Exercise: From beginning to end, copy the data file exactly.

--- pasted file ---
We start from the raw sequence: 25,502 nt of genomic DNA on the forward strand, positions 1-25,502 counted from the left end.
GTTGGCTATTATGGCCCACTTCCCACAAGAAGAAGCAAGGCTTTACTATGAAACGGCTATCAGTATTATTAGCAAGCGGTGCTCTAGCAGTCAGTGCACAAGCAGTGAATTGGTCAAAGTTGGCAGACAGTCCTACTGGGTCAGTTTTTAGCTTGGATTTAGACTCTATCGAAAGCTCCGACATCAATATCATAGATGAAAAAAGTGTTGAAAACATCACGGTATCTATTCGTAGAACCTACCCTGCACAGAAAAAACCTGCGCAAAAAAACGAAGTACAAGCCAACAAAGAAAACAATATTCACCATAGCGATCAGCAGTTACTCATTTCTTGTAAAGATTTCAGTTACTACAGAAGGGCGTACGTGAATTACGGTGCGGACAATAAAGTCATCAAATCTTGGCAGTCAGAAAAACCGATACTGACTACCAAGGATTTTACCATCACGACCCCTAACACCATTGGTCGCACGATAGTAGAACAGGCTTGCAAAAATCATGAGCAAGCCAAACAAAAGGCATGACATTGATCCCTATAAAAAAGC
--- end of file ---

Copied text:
We start from the raw sequence: 25,502 nt of genomic DNA on the forward strand, positions 1-25,502 counted from the left end.
GTTGGCTATTATGGCCCACTTCCCACAAGAAGAAGCAAGGCTTTACTATGAAACGGCTATCAGTATTATTAGCAAGCGGTGCTCTAGCAGTCAGTGCACAAGCAGTGAATTGGTCAAAGTTGGCAGACAGTCCTACTGGGTCAGTTTTTAGCTTGGATTTAGACTCTATCGAAAGCTCCGACATCAATATCATAGATGAAAAAAGTGTTGAAAACATCACGGTATCTATTCGTAGAACCTACCCTGCACAGAAAAAACCTGCGCAAAAAAACGAAGTACAAGCCAACAAAGAAAACAATATTCACCATAGCGATCAGCAGTTACTCATTTCTTGTAAAGATTTCAGTTACTACAGAAGGGCGTACGTGAATTACGGTGCGGACAATAAAGTCATCAAATCTTGGCAGTCAGAAAAACCGATACTGACTACCAAGGATTTTACCATCACGACCCCTAACACCATTGGTCGCACGATAGTAGAACAGGCTTGCAAAAATCATGAGCAAGCCAAACAAAAGGCATGACATTGATCCCTATAAAAAAGC